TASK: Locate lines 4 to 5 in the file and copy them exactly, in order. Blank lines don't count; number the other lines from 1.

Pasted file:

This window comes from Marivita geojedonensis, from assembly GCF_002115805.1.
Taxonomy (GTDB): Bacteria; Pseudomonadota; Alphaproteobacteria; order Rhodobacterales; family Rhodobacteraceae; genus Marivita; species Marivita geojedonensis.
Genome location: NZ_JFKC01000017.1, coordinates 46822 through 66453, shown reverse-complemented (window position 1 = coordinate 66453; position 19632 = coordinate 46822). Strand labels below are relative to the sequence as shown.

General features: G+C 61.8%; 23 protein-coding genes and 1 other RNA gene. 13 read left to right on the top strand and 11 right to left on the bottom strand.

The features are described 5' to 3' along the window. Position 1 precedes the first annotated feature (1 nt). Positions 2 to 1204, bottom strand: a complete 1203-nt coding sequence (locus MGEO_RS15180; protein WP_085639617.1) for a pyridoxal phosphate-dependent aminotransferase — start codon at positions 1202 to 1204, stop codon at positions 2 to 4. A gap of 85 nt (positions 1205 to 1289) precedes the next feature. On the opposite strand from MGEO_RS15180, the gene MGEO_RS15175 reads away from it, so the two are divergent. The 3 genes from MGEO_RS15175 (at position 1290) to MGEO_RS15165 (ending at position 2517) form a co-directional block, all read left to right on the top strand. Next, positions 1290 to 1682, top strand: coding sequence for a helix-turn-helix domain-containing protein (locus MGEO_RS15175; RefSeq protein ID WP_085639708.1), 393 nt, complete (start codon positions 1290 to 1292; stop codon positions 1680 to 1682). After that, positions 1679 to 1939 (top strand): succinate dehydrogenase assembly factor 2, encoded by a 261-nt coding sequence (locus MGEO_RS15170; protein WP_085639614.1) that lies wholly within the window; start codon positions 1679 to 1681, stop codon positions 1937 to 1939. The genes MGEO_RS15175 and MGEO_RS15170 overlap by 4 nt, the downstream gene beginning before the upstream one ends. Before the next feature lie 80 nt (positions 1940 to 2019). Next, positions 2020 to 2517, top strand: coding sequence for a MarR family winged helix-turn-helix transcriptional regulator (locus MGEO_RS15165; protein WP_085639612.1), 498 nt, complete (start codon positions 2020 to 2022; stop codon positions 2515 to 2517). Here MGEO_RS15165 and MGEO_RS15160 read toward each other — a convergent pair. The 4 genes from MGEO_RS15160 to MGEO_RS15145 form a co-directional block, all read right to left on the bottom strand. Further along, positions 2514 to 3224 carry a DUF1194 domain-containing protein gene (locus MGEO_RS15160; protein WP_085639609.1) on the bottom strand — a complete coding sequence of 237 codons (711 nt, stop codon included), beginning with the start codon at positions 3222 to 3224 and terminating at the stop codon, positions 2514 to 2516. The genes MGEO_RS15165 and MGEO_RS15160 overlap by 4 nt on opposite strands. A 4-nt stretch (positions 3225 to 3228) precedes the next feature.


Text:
General features: G+C 61.8%; 23 protein-coding genes and 1 other RNA gene. 13 read left to right on the top strand and 11 right to left on the bottom strand.

The features are described 5' to 3' along the window. Position 1 precedes the first annotated feature (1 nt). Positions 2 to 1204, bottom strand: a complete 1203-nt coding sequence (locus MGEO_RS15180; protein WP_085639617.1) for a pyridoxal phosphate-dependent aminotransferase — start codon at positions 1202 to 1204, stop codon at positions 2 to 4. A gap of 85 nt (positions 1205 to 1289) precedes the next feature. On the opposite strand from MGEO_RS15180, the gene MGEO_RS15175 reads away from it, so the two are divergent. The 3 genes from MGEO_RS15175 (at position 1290) to MGEO_RS15165 (ending at position 2517) form a co-directional block, all read left to right on the top strand. Next, positions 1290 to 1682, top strand: coding sequence for a helix-turn-helix domain-containing protein (locus MGEO_RS15175; RefSeq protein ID WP_085639708.1), 393 nt, complete (start codon positions 1290 to 1292; stop codon positions 1680 to 1682). After that, positions 1679 to 1939 (top strand): succinate dehydrogenase assembly factor 2, encoded by a 261-nt coding sequence (locus MGEO_RS15170; protein WP_085639614.1) that lies wholly within the window; start codon positions 1679 to 1681, stop codon positions 1937 to 1939. The genes MGEO_RS15175 and MGEO_RS15170 overlap by 4 nt, the downstream gene beginning before the upstream one ends. Before the next feature lie 80 nt (positions 1940 to 2019). Next, positions 2020 to 2517, top strand: coding sequence for a MarR family winged helix-turn-helix transcriptional regulator (locus MGEO_RS15165; protein WP_085639612.1), 498 nt, complete (start codon positions 2020 to 2022; stop codon positions 2515 to 2517). Here MGEO_RS15165 and MGEO_RS15160 read toward each other — a convergent pair. The 4 genes from MGEO_RS15160 to MGEO_RS15145 form a co-directional block, all read right to left on the bottom strand. Further along, positions 2514 to 3224 carry a DUF1194 domain-containing protein gene (locus MGEO_RS15160; protein WP_085639609.1) on the bottom strand — a complete coding sequence of 237 codons (711 nt, stop codon included), beginning with the start codon at positions 3222 to 3224 and terminating at the stop codon, positions 2514 to 2516. The genes MGEO_RS15165 and MGEO_RS15160 overlap by 4 nt on opposite strands. A 4-nt stretch (positions 3225 to 3228) precedes the next feature.